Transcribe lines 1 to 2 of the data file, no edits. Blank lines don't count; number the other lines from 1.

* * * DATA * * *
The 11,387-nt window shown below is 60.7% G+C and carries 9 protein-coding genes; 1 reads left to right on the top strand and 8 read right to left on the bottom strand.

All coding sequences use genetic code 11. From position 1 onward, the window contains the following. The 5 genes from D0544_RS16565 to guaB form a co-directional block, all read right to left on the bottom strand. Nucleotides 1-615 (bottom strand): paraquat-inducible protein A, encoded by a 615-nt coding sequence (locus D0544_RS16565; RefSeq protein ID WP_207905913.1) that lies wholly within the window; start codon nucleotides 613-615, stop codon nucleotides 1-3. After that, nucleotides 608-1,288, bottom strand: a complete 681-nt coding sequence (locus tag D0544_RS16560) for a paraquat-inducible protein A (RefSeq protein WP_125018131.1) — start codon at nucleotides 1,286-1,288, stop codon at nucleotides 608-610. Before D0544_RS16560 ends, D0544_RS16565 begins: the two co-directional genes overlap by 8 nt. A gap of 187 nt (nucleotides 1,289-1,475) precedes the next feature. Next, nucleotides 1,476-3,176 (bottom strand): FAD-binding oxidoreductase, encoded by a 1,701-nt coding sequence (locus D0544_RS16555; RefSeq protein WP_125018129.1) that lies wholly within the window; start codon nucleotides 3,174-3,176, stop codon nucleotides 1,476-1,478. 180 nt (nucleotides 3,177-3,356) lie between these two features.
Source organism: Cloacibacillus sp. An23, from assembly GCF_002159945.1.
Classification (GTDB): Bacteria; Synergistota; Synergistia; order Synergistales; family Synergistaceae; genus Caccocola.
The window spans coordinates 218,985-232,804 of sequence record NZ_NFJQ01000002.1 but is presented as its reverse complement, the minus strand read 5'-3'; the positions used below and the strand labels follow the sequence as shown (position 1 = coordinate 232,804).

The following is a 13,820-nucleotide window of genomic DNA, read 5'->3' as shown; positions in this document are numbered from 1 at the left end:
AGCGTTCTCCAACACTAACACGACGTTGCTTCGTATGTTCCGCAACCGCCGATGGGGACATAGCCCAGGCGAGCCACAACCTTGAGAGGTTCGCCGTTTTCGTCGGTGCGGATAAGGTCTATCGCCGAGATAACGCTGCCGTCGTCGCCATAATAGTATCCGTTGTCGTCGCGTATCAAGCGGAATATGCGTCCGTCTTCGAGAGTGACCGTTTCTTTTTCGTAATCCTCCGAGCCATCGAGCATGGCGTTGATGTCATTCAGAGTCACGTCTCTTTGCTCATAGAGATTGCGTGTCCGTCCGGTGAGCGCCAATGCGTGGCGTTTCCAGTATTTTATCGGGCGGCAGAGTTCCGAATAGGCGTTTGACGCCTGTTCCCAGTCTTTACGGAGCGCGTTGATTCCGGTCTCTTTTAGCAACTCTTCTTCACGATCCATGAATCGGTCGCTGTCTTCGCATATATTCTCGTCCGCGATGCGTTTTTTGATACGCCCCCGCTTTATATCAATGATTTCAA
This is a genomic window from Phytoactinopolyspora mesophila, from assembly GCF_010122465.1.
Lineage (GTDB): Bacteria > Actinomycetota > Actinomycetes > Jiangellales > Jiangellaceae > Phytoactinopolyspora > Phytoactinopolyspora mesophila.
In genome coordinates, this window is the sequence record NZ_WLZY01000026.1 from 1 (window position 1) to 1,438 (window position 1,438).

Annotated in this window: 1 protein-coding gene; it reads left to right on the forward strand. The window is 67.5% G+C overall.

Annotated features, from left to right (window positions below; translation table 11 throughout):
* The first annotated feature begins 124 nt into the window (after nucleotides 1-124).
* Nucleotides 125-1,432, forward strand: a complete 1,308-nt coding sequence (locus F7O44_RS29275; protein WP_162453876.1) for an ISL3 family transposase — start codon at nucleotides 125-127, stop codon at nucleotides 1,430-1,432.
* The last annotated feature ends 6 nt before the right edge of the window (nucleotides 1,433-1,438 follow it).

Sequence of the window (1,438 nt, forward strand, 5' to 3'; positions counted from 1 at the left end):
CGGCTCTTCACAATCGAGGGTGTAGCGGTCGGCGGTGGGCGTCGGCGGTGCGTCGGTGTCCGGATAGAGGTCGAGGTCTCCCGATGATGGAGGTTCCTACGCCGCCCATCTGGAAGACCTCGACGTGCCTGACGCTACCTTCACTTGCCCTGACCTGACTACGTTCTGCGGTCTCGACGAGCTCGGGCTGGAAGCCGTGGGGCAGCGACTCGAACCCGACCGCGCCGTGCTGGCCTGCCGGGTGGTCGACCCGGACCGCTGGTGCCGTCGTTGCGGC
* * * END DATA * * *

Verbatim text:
The 11,387-nt window shown below is 60.7% G+C and carries 9 protein-coding genes; 1 reads left to right on the top strand and 8 read right to left on the bottom strand.

All coding sequences use genetic code 11. From position 1 onward, the window contains the following. The 5 genes from D0544_RS16565 to guaB form a co-directional block, all read right to left on the bottom strand. Nucleotides 1-615 (bottom strand): paraquat-inducible protein A, encoded by a 615-nt coding sequence (locus D0544_RS16565; RefSeq protein ID WP_207905913.1) that lies wholly within the window; start codon nucleotides 613-615, stop codon nucleotides 1-3. After that, nucleotides 608-1,288, bottom strand: a complete 681-nt coding sequence (locus tag D0544_RS16560) for a paraquat-inducible protein A (RefSeq protein WP_125018131.1) — start codon at nucleotides 1,286-1,288, stop codon at nucleotides 608-610. Before D0544_RS16560 ends, D0544_RS16565 begins: the two co-directional genes overlap by 8 nt. A gap of 187 nt (nucleotides 1,289-1,475) precedes the next feature. Next, nucleotides 1,476-3,176 (bottom strand): FAD-binding oxidoreductase, encoded by a 1,701-nt coding sequence (locus D0544_RS16555; RefSeq protein WP_125018129.1) that lies wholly within the window; start codon nucleotides 3,174-3,176, stop codon nucleotides 1,476-1,478. 180 nt (nucleotides 3,177-3,356) lie between these two features.